Google’s search engine for China censors results for ‘democracy,’ ‘human rights,’ or ‘free speech’

Early in August, a report from The Intercept claimed that Google was working to make a China-friendly version of its search engine that would censor results to make the government happy. A number of Google engineers quit the company after learning about this particularly egregious breach of Google’s “don’t be evil” policy, and now yet another report from The Intercept reveals exactly what Google was willing to censor.

According to the site’s sources, “Google compiled a censorship blacklist that included terms such as “human rights,” “student protest,” and “Nobel Prize” in Mandarin.” 

Working with China to make a customized version of its search engine wouldn’t be the first time that a tech company has kowtowed to an authoritarian government to remove content that it objects to — for example, Apple made sure that the LGBTQ pride watch face for the Apple Watch wouldn’t show up in Russia — but the subject matter that Google was willing to block in China seems much broader:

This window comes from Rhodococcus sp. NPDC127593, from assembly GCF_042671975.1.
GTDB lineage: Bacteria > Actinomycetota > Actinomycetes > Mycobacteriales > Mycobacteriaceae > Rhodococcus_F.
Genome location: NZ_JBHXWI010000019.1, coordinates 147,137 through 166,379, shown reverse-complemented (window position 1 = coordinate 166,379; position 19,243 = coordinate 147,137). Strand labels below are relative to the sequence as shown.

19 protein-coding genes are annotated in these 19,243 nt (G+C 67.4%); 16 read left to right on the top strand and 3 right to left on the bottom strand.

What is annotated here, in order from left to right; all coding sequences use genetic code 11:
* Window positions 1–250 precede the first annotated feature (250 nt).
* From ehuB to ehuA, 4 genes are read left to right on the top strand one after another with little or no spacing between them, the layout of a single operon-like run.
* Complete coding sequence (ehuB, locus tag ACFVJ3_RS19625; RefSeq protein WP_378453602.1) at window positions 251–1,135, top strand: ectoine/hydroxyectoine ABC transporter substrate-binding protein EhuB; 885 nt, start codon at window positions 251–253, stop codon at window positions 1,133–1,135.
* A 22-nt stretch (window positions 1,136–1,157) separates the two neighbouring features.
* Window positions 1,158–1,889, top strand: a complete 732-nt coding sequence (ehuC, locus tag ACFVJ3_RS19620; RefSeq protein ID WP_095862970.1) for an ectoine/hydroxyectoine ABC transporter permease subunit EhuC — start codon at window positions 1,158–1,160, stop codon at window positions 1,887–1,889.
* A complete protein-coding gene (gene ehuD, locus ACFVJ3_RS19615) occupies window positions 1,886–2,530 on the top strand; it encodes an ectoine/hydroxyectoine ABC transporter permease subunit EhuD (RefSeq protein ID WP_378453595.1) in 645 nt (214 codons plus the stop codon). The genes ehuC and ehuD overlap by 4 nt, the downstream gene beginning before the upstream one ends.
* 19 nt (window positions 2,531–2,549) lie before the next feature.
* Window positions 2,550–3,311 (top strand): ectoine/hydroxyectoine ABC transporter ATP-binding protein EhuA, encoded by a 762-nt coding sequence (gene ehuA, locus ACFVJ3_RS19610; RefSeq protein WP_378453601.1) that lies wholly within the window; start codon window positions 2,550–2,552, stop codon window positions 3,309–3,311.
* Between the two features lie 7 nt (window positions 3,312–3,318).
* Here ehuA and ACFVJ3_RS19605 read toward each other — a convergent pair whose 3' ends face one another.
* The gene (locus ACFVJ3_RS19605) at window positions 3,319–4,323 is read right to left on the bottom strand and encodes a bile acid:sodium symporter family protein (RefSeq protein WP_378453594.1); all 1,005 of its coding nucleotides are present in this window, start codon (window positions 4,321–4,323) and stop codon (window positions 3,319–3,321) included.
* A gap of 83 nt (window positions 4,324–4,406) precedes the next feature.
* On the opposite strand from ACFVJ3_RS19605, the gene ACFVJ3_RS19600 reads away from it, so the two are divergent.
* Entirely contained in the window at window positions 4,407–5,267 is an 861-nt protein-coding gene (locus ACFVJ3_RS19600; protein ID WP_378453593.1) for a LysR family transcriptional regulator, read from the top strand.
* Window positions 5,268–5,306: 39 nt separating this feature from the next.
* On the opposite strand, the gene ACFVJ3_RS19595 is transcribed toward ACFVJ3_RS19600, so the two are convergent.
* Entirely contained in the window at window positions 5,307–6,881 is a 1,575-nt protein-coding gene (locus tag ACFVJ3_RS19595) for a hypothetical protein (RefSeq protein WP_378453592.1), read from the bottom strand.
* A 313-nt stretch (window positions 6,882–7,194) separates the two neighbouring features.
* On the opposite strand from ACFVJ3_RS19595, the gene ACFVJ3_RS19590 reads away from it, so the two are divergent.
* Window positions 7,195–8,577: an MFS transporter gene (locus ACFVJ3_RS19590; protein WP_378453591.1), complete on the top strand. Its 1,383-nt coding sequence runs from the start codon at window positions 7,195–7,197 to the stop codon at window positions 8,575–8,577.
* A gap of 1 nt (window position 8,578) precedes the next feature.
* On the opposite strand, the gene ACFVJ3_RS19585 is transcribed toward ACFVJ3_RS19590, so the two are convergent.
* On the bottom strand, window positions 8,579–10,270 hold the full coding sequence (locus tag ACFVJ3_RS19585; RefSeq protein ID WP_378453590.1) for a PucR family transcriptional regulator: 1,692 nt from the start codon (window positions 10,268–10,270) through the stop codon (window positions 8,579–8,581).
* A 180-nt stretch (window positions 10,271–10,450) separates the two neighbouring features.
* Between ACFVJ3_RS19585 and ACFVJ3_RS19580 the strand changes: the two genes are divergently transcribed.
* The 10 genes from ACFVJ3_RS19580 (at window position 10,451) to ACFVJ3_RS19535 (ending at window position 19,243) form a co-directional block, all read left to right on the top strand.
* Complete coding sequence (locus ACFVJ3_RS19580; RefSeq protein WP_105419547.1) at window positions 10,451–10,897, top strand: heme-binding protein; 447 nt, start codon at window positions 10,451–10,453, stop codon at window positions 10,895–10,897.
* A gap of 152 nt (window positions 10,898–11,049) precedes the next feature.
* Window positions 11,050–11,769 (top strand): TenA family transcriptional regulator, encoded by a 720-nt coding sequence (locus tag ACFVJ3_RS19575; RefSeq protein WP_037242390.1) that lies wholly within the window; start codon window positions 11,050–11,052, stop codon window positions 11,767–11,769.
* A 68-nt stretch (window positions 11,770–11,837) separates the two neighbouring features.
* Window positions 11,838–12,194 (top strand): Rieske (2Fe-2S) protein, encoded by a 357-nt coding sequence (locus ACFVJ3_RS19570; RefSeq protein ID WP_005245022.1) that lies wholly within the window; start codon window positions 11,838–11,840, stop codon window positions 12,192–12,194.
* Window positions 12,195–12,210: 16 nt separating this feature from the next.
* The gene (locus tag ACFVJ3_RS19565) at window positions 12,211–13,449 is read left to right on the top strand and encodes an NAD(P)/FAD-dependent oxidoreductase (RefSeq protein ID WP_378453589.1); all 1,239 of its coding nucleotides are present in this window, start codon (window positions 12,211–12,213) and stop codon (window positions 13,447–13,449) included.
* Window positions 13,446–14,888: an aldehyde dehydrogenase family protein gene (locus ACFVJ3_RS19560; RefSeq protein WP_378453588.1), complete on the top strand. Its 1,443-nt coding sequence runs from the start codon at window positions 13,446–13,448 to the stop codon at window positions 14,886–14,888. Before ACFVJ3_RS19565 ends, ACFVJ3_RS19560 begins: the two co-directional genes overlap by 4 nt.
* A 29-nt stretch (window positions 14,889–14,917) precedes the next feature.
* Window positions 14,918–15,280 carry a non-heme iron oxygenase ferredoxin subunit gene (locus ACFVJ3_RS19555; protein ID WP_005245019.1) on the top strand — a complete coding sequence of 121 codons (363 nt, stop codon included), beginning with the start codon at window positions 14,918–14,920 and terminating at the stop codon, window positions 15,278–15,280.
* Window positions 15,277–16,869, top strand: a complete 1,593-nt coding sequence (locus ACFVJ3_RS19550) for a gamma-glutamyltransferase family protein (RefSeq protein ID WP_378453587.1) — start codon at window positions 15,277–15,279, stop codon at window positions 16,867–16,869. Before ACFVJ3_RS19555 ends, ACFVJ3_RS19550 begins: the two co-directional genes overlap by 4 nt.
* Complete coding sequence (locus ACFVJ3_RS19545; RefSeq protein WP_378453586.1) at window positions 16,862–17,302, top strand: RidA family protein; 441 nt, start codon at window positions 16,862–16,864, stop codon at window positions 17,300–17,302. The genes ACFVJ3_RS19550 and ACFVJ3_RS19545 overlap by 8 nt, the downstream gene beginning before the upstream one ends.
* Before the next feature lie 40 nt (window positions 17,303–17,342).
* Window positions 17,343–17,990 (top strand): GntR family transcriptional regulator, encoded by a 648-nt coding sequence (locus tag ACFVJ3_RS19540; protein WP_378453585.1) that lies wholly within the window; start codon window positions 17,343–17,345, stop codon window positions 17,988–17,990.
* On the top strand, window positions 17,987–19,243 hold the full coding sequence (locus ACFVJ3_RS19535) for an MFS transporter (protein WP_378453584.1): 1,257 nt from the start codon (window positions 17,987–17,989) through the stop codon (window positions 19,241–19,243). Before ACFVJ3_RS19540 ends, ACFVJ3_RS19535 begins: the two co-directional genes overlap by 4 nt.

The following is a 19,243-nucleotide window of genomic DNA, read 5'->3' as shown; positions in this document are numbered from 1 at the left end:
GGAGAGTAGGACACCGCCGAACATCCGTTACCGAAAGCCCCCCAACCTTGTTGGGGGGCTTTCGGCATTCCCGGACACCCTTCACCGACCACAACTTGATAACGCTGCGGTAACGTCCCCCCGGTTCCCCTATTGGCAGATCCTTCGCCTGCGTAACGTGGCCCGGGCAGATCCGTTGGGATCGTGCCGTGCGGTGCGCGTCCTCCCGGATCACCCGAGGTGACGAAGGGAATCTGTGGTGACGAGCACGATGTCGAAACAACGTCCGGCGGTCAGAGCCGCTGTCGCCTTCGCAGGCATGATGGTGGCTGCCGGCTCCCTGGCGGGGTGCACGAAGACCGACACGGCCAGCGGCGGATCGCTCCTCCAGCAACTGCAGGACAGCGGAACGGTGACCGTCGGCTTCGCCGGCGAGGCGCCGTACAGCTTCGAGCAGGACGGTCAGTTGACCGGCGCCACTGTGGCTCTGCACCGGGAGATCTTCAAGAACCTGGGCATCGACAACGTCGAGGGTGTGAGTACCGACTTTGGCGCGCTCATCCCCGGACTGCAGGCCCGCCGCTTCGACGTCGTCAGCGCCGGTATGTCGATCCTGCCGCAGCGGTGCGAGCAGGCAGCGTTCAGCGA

The report says that Chinese authorities would even have the ability to replace “weather and air pollution data” with Beijing-approved numbers, which if true would move Google particularly close to acting as an arm of the state-run media.

Equally troubling is the allegation that Google would help the government identify anyone who dared search for a term that was on the government blacklist:

More than anything, the report — which is well worth reading in full — shows the extent that even the biggest tech companies will go to in order to capture a share in a major emerging market. It’s easy to argue that if Google doesn’t acquiesce, a local firm will just do so anyway, but clearly Google’s own employees think it’s worth keeping the moral high ground.

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